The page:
The weather was very hot this week. It may have even put some people off coming to the Well-being in Nature session. But enough people came to make it worthwhile so I decided we would do very little and walk at an even more leisurely pace. I suggested we go down to the river Rom where I imagined we would be cooler.

We got to the river with all its lush vegetation along the banks and walked slowly to a place we have used before for doing our relaxation exercises. On the way we stopped while one member of the group showed us a stock dove nest he had spotted earlier, in a hollow willow tree. We could see the female dove sitting on the nest and just catch her dark eyes looking out through a hole. We also heard the male cooing from another tree nearby.

After we had done our usual relaxation exercises and a session of mindfulness I decided we could do something else while we were by the river. We did part of an activity I’ve used before when by a river. I will give the instructions here, you might like to try it yourself or with your group.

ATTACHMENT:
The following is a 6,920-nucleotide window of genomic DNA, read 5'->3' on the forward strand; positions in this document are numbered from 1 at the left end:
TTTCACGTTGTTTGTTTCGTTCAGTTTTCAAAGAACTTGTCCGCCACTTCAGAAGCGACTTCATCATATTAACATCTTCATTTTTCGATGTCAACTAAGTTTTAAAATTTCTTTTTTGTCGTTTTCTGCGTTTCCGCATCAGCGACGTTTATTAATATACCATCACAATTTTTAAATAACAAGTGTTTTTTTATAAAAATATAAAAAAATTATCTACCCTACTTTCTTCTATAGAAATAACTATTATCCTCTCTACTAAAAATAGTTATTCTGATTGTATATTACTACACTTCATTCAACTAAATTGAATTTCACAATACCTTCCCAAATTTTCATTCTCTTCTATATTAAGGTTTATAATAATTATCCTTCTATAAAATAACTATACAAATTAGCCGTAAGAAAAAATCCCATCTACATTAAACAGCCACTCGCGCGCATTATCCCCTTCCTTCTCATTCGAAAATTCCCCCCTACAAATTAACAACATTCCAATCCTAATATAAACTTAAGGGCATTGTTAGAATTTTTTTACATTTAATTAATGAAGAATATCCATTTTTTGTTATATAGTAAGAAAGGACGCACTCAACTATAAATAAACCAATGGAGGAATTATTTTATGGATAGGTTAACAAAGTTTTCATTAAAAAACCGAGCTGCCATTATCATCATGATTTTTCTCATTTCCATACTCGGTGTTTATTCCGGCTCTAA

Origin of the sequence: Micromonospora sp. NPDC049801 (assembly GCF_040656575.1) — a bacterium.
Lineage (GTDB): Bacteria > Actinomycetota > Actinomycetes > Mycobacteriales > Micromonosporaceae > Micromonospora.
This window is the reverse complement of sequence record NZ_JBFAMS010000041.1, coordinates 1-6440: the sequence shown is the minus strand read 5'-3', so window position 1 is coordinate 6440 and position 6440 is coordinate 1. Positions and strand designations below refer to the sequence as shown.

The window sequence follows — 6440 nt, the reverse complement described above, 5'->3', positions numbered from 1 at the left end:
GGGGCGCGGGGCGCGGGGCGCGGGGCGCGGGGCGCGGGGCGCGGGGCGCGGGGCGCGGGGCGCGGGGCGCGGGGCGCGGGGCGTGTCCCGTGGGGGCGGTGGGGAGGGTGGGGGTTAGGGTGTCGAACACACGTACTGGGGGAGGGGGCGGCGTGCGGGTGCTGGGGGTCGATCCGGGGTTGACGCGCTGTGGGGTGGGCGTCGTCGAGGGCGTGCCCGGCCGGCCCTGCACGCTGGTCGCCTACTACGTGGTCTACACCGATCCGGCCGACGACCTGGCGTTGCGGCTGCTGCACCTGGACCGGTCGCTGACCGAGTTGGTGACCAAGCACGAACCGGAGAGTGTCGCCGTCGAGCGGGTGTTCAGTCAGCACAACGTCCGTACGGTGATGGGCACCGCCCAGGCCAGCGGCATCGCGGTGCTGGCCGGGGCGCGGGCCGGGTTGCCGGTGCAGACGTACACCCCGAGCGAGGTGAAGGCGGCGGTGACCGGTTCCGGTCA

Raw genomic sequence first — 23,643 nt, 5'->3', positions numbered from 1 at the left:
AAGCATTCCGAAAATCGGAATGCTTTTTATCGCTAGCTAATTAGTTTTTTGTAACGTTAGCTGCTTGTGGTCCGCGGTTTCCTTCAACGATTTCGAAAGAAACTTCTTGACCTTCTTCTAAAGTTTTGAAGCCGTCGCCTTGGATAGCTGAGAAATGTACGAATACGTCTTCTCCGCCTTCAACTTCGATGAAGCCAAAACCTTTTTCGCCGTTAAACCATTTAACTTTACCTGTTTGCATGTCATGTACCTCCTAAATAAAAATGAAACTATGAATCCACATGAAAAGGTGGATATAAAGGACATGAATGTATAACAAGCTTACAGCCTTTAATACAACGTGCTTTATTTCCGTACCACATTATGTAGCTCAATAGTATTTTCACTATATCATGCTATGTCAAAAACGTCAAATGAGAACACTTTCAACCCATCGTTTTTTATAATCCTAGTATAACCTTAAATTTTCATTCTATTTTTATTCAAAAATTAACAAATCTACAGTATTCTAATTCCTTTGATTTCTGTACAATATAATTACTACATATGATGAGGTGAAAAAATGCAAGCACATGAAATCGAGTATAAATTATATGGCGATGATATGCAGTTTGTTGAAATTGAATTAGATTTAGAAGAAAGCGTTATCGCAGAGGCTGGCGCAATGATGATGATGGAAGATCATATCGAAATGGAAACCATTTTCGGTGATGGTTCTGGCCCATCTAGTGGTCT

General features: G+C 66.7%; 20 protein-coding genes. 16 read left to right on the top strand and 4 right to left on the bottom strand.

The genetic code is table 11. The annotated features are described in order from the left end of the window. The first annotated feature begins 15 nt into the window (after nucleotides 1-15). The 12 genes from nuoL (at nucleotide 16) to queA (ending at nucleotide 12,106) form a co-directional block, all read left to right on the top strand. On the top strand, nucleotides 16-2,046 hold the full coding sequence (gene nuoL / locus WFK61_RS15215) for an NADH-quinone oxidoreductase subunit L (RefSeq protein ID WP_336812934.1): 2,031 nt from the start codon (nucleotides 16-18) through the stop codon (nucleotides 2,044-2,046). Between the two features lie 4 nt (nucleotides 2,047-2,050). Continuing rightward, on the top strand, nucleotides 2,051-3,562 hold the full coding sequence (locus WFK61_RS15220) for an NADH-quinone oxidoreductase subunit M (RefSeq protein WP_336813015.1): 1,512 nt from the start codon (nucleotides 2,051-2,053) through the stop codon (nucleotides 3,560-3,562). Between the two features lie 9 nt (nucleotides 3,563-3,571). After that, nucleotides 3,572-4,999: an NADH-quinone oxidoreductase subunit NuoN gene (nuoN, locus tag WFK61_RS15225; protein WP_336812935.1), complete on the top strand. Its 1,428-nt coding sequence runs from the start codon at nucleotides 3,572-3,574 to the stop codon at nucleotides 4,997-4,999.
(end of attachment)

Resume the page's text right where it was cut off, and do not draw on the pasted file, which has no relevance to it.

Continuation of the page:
Watching the flow

After doing a mindfulness session by the river ask everyone to remain relaxed and slowly make their way to the riverbank. I suggest that people find a place where they can watch the water flow, where there is some clear movement. The aim is to look straight ahead at one point on the river’s flowing water. To have the water flow into and out of your field of vision. The eyes remain relaxed on one place. Encourage a return to mindfulness.

I talk about various things people can do while they are doing this. I remind them to relax and be still inside while the water outside flows past them; allowing water patterns and objects floating downstream to come along and then disappear. Let go of whatever turns up and wait to see what comes along next while noticing the currents. Contrast the stillness inside with the energy of the river river.

After doing this for a bit I then suggest that they could transfer this way of looking from the river to life itself. I encourage people to experiment being in a situation, say with other people, perhaps with emotions flying around, and to take the same view. See the activities going on without getting emotionally caught up in other people’s conflicts or disturbances. To be attentive and to engage but not to be swept downstream and loose your footing.